Turkish Journal of Physics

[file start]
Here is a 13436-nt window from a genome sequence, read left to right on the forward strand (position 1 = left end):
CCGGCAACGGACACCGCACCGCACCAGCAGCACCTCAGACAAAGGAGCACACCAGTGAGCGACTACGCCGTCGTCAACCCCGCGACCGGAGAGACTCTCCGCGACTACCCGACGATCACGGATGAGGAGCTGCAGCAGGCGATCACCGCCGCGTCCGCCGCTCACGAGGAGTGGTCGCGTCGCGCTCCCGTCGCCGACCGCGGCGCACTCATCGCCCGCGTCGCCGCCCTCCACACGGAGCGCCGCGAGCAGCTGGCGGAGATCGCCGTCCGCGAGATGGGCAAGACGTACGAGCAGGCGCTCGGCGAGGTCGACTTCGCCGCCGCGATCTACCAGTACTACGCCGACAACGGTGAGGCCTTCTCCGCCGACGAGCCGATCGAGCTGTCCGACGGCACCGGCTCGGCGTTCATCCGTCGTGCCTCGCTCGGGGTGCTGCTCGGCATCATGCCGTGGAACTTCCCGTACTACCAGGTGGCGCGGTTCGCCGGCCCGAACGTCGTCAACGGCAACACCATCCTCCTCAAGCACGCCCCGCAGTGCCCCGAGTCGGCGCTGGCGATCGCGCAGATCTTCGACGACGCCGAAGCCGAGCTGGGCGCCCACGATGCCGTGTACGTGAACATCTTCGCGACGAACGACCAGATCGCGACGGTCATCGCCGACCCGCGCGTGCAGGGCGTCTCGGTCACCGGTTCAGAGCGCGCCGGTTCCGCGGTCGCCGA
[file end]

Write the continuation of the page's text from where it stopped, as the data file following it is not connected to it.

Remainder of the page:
The phenomenon of order by disorder in frustrated magnetic systems is reviewed. Disorder (thermal or quantum fluctuations) may sometimes give rise to long range ordering in systems with frustration, where one must often consider the selection among classically degenerate ground states which are not equivalent by any symmetry. The lowest order effects of quantum fluctuations in such frustrated systems usually resolves the continues degeneracy of the ground state manifold into discrete Ising--type degeneracy. A unique ground state selection out of this Ising degenerate manifold then occurs due to higher order effects of quantum fluctuations. For systems such as face-centered cubic and body-centered tetragonal antiferromagnets where the number of Ising parameters to describe the ground state manifold is not macroscopic, we show that quantum fluctuations choose a unique ground state at the first order in 1/S. However for kagom'{e} antiferromagnet where the ground state manifold is macroscopic, a unique ground state selection can only occur at high orders in 1/S. We show that the main effect of the zero--point fluctuations is at small wavevector and can be well modeled by an effective biquadratic interaction of the form \Delta E_{Q}^{eff} = -\frac{1}{2}Q \sum_{i,j} ({\bf S}_{i} \cdot {\bf S_{j} )^{2}/S^{3} This interaction opens a quantum spin gap by splitting the classical zero--energy modes into one zero--energy Goldstone mode and nonzero energy modes. We calculate this quantum gap at relative order 1/S using the standard Hartree decoupling of the higher order interaction terms.

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